NSW has set records for COVID-19 hospitalisations and daily caseload, as the state records 23,131 new cases.
There are 1344 people in the state’s hospitals, 78 more than the previous record set on September 21 when NSW was in the grips of the Delta variant.
Tuesday’s hospitalisation figure marks a rise by 140 on the previous day’s figure.
Two more deaths were reported on Tuesday.
The new cases were from 83,376 tests processed in the 24 hours to 8pm on Monday, with the positivity rate at a record 27.7 per cent.
While ICU numbers are rising — 105 at the latest count — they are well short of the peak of 244 in September.
Intensive care admissions continue to be driven largely by the more severe Delta.
Since December 16, about 74 per cent of patients in NSW ICUs for whom the variant is known had Delta, a NSW Health spokesperson told AAP.
“Importantly, more than 62 per cent of those patients with the Delta variat were not vaccinated or had one dose of vaccine,” the spokesman said on Tuesday.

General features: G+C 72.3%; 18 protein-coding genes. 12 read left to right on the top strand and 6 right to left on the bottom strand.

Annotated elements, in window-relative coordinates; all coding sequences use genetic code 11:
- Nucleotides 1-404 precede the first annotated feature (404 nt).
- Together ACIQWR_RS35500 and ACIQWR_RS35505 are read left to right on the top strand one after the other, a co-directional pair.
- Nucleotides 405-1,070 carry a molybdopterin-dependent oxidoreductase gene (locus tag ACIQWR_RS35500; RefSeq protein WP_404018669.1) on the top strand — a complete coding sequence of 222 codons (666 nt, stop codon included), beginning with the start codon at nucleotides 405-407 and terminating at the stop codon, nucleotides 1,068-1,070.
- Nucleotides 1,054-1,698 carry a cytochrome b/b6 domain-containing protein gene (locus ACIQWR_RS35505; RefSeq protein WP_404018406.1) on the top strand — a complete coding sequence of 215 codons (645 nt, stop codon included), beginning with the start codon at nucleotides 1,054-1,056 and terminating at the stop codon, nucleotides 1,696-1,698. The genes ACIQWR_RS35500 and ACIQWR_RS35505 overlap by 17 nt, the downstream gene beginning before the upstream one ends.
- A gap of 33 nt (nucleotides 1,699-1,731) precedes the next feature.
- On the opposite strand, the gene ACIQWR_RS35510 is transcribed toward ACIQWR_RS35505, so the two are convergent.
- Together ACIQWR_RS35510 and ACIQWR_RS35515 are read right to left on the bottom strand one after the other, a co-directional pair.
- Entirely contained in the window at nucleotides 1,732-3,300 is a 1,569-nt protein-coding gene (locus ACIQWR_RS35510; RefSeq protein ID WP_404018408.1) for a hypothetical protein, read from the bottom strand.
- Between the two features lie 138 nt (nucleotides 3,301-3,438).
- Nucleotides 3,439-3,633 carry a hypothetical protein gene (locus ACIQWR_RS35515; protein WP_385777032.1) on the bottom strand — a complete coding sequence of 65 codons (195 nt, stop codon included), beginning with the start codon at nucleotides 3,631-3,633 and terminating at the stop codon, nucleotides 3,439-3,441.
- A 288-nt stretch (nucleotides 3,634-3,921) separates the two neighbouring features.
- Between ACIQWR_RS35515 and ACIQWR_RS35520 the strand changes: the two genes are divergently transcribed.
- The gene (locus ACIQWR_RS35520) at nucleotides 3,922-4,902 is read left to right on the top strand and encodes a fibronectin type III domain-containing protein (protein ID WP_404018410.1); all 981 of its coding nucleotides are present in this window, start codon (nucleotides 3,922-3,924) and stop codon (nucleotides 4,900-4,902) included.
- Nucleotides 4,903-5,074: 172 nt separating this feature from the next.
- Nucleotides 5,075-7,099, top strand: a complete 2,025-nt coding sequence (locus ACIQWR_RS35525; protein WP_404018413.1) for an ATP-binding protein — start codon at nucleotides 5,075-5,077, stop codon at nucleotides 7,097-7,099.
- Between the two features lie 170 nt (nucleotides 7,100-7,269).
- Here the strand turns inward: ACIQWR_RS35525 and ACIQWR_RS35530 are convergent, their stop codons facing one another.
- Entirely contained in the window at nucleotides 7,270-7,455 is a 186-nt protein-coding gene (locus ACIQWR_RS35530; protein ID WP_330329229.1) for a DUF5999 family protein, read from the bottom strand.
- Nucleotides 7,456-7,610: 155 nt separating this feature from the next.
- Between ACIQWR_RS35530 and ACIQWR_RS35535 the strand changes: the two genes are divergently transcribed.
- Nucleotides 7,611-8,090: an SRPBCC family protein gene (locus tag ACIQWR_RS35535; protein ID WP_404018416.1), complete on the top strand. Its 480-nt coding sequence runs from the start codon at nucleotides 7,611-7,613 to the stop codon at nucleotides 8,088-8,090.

With genomic sequencing impossible to undertake for all new cases, NSW Health is prioritising sequencing for patients in ICU in order to understand the impact of both the Delta and Omicron variants, the spokesman said.
Chief Health Officer Kerry Chant on Monday said authorities would be looking at “the whole picture”, including hospitalisation figures, intensive care admissions, the positivity rate and case numbers.
The increasing hospitalisation numbers may mask the true picture of the severity of the virus, with a small NSW Health study finding that some patients counted in the numbers were actually admitted to hospital for completely different reasons, like childbirth.
NSW Health says with the spread of COVID-19 in the community, it’s unsurprising that patients admitted for other injuries and illnesses will also be found to have the virus.
While hospital numbers have reached a record level, the proportion of cases needing hospitalisation is far lower than during the Delta wave.
NSW has recorded more than 5000 daily cases for 13 consecutive days.
Case numbers during Delta peaked at 1599 in early September.
Dr Chant said the case numbers and the positivity rate will change from day to day as tests from labs are processed.
While the outbreak is putting strain on the health system, she reassured NSW residents on Monday that it was there to help anybody who needs it.
But she urged people not to show up to emergency departments unnecessarily, such as people who are not unwell seeking a PCR test.